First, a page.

“The criminal mind and the way the criminal thinks have pretty much stayed the same,” Abagnale says. “The truth is the majority of people in the world are honest. They do not have a deceptive mind. This is why they fall victim to a lot of things. They are extremely well educated business people.
“I have that mind when I look at things – right away, I look at things from out of the box. I try to figure out what is really behind this question or this email or this letter or this phone call. That ability has come from my past.”
He has spent 10 years developing a technology called the 41st Parameter with former American Express Worldwide fraud director Ori Eisen, which enables banks and companies to determine who they are doing business with on the other end of the computer.
Abagnale’s passion is now helping to educate people and companies about fraud. He says: “If you explain to people what is going on, it opens their eyes. This is why I write books, this is why I go out and lecture. The best thing I can do is simply educate people.”
According to Abagnale, as long as you have information on someone stored somewhere, someone is going to find it. He believes that over the next five to 10 years, we are going to see the whole internet become much more dangerous.
He says: “Right now, the threat is financial harm, but over the next years what we are going to see is the ability to shut off someone’s pacemaker from thousands of miles away. We can actually do that now, but you have to be within 35 feet of the victim, and in about five years you will be able to do that from much further.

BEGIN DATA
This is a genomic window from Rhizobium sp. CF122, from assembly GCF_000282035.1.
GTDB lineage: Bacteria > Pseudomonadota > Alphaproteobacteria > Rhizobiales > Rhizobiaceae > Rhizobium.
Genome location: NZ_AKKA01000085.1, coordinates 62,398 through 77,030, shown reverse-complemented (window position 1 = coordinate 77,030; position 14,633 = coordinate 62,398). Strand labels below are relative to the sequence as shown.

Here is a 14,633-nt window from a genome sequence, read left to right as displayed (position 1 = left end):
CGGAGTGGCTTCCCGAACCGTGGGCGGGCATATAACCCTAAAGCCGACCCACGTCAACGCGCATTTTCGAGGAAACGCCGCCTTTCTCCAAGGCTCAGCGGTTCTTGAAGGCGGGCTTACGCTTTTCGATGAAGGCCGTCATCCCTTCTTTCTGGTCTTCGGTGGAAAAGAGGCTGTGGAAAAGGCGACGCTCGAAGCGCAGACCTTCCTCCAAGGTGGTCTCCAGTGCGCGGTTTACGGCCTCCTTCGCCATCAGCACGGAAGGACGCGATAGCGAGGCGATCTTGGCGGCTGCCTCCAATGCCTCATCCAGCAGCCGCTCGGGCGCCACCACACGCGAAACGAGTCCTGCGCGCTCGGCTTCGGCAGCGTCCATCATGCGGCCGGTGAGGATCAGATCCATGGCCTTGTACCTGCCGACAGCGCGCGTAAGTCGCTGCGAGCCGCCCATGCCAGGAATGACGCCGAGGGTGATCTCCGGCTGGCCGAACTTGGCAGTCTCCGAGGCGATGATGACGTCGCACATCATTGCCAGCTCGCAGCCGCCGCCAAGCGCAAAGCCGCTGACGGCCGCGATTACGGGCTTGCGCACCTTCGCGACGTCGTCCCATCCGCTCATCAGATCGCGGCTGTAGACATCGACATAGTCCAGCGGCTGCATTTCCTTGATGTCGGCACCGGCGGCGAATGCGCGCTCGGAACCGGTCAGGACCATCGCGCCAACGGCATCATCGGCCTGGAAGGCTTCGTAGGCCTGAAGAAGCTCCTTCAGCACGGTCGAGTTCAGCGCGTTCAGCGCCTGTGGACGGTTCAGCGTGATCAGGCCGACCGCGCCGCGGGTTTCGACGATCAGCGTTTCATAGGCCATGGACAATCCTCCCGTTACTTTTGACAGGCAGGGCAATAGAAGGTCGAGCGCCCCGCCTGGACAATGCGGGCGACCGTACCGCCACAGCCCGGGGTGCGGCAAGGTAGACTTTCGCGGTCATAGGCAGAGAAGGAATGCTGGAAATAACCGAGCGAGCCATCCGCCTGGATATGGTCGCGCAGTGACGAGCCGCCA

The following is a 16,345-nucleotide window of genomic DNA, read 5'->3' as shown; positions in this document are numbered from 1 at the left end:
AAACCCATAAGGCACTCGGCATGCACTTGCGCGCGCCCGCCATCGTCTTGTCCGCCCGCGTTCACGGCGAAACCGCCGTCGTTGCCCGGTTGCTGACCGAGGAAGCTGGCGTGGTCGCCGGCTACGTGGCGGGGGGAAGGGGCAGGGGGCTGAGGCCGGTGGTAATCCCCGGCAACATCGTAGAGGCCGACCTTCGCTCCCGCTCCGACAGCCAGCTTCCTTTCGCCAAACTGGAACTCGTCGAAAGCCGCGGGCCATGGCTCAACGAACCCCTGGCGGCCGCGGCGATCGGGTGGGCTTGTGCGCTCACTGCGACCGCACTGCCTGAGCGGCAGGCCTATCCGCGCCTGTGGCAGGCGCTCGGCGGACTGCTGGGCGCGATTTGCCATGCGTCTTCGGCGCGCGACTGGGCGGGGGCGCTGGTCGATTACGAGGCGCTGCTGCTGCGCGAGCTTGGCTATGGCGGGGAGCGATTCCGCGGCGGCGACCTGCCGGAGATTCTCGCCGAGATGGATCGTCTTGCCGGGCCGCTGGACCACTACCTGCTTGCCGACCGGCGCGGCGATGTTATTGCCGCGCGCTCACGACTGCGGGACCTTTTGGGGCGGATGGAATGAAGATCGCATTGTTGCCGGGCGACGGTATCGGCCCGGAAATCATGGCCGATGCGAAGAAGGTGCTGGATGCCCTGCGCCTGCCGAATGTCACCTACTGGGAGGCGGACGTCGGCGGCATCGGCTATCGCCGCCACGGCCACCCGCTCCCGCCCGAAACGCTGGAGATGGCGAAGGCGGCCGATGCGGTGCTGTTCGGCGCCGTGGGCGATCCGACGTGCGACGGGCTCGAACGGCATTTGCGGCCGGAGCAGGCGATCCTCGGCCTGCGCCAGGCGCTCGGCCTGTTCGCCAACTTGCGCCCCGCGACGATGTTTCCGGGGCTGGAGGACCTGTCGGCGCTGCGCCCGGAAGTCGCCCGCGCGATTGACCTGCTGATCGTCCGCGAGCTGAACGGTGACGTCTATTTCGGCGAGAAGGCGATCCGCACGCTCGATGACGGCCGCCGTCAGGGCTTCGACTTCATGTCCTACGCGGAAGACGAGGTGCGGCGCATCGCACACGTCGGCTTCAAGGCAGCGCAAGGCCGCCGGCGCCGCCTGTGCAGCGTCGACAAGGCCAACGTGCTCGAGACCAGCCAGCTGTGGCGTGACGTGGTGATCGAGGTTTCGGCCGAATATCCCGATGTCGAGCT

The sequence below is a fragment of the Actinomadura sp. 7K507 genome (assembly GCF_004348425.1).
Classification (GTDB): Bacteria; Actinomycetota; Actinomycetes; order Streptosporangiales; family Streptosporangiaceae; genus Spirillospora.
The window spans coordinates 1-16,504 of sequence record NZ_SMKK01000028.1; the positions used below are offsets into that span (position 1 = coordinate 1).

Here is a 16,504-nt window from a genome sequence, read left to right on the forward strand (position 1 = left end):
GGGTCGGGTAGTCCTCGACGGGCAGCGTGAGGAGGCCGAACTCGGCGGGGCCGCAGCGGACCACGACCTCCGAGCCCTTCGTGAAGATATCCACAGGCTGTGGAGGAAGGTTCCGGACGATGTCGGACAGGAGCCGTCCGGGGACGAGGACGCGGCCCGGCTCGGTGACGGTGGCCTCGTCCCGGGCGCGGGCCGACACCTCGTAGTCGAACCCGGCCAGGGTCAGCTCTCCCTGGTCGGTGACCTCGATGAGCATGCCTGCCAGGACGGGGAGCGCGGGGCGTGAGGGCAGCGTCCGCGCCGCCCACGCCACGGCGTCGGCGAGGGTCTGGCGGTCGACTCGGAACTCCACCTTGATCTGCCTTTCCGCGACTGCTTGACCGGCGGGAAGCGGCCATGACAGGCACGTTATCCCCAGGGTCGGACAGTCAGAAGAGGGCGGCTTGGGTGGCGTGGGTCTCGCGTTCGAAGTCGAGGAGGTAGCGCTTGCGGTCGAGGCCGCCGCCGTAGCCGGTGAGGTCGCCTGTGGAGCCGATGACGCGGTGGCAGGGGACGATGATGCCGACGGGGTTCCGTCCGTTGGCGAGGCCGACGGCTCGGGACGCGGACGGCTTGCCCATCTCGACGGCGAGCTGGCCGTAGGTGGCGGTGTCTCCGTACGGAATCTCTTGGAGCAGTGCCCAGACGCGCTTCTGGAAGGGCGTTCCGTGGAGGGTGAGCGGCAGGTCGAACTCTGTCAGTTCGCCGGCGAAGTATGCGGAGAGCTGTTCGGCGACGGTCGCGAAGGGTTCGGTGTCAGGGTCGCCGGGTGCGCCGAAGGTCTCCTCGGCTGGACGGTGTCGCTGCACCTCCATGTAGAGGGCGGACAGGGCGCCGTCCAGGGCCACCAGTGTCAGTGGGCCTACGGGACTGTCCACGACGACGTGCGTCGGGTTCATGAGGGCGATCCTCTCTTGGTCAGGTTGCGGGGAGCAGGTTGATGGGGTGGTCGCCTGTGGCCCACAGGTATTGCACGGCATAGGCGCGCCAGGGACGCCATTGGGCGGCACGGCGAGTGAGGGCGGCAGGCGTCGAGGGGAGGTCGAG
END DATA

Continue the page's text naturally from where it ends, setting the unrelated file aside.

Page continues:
“We can already now control cars remotely. If we are chasing after a car and we get close enough to it, we can shut the motor off. We can kill the power steering. We can kill the brakes. We can lock the door, so the criminal cannot get out. Within the next five to 10 years you will see criminals using that, if they want to kill someone going down the M4.
“Then, of course, there is terrorism. It will be used to attack electrical grids and banking facilities and things like that. We’re going to see the internet become a lot more dangerous.
“Someone asked me the other day, how do we 100 per cent secure our company from being hit by a hacker? My answer was, there is only one way to be able to do that 100 per cent, and that would be to get offline, to go back to the old way and take all the information offline.
“The internet is not 100 per cent secure, and it is amazing that not only do we use this unsecure environment to move money all over the world, but that we also use it for our defence.
“Fraud really never changes, just the means by which it is perpetrated. All of the things that go on today have gone on for years and years. The internet has just made it accessible to millions of people to be victimised all over the world.
“As I said to this individual, if they are hacking into aircraft carriers, bombers going across the ocean, navy destroyers and the Pentagon, you can easily imagine the damage they would do to some small business or company sitting somewhere. Unfortunately if you make it easy for someone to steal from you the chances are someone will, so don’t make it easy. You have to be a little smarter today than you did 30 years ago.”
Businesses and individuals certainly need to be more aware how to protect themselves against fraud these days, and Abagnale believes prevention is the only viable course of action against fraud. A classic poacher-turned-gamekeeper, Abagnale changed his life and is now a respected figure in the fraud industry, helping the FBI and businesses fight this crime. And by education and thinking outside the box, businesses and individuals can learn to protect themselves against fraud.